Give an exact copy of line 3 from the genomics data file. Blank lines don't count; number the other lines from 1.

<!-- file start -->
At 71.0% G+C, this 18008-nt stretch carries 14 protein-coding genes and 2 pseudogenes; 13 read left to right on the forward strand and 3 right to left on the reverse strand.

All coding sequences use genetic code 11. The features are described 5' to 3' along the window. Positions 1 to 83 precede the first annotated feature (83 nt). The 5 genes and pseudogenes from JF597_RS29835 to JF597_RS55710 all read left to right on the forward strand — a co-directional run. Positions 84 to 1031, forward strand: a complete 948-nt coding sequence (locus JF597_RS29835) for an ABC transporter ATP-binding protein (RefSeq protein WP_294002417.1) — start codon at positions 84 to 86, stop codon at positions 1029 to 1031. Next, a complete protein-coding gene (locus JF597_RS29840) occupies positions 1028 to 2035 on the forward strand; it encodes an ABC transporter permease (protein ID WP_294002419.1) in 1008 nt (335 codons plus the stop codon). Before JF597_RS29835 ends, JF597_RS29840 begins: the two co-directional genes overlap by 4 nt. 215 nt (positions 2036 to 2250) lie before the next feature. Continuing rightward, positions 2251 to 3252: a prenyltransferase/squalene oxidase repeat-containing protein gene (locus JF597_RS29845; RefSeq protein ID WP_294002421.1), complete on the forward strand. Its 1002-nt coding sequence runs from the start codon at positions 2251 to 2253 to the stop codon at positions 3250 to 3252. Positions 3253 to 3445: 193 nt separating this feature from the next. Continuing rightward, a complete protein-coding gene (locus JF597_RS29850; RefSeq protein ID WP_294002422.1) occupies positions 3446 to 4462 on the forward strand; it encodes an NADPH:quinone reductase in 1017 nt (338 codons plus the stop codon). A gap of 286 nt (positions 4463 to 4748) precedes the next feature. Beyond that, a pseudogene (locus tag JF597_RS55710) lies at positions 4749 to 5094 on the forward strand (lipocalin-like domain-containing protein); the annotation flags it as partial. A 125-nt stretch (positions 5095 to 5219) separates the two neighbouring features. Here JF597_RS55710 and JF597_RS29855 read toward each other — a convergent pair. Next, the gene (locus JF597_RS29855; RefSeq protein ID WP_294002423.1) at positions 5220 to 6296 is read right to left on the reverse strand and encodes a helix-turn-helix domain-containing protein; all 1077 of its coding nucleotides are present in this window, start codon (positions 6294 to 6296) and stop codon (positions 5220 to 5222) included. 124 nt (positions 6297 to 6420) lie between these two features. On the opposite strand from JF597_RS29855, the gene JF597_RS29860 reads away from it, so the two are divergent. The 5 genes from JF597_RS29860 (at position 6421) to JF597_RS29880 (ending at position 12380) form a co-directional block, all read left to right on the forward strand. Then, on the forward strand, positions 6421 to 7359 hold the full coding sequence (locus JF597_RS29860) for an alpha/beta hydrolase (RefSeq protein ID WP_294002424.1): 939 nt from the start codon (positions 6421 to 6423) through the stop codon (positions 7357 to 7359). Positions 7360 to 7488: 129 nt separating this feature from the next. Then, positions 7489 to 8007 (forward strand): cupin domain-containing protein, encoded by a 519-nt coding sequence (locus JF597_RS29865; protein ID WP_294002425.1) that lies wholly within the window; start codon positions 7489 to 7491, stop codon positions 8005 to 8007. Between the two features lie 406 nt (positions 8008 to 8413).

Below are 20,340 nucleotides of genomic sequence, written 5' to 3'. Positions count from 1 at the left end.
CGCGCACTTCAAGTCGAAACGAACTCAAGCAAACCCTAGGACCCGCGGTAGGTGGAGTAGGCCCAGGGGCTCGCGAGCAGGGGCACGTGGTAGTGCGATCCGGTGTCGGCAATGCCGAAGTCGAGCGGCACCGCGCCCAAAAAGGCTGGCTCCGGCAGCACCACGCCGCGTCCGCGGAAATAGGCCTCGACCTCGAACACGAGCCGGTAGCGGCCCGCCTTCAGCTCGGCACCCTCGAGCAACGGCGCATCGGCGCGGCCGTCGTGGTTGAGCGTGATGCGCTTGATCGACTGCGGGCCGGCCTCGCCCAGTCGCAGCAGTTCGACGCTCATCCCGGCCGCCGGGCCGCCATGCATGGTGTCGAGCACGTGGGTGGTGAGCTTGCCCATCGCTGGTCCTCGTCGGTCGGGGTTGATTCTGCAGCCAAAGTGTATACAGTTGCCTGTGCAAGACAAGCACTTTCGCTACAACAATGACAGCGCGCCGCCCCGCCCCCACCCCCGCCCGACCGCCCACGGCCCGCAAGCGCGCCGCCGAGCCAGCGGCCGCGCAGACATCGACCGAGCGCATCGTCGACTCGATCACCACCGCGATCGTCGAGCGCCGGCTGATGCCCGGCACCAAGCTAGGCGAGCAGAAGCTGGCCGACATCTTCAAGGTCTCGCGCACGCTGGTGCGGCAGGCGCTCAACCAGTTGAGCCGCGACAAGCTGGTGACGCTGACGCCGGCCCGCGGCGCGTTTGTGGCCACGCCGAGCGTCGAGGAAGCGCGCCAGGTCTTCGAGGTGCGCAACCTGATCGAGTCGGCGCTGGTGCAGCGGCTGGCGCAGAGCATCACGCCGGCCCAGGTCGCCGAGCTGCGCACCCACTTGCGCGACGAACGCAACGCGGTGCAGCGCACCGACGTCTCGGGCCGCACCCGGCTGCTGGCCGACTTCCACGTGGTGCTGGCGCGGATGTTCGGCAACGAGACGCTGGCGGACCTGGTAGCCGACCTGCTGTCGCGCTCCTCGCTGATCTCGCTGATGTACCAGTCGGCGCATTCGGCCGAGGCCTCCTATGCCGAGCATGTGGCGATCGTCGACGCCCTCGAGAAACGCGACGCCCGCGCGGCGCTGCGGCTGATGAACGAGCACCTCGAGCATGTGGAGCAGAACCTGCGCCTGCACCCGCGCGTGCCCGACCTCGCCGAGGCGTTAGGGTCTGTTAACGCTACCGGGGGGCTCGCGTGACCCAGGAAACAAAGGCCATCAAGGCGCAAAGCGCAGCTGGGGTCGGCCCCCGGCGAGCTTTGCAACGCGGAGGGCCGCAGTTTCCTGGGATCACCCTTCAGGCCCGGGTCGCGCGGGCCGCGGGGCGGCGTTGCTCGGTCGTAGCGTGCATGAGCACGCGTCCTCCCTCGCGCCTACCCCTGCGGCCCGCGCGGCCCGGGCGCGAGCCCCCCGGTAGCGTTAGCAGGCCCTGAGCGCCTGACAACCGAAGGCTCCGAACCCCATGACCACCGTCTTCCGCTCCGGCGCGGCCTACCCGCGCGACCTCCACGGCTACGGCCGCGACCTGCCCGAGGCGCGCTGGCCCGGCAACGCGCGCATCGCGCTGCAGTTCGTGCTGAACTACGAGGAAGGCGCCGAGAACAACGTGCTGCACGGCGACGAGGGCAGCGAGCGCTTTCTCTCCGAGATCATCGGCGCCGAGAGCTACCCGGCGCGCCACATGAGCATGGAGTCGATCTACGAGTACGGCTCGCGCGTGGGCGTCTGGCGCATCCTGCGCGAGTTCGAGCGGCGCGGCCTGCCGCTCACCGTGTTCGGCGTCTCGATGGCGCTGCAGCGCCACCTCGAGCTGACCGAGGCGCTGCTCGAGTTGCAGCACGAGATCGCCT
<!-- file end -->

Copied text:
Below are 20,340 nucleotides of genomic sequence, written 5' to 3'. Positions count from 1 at the left end.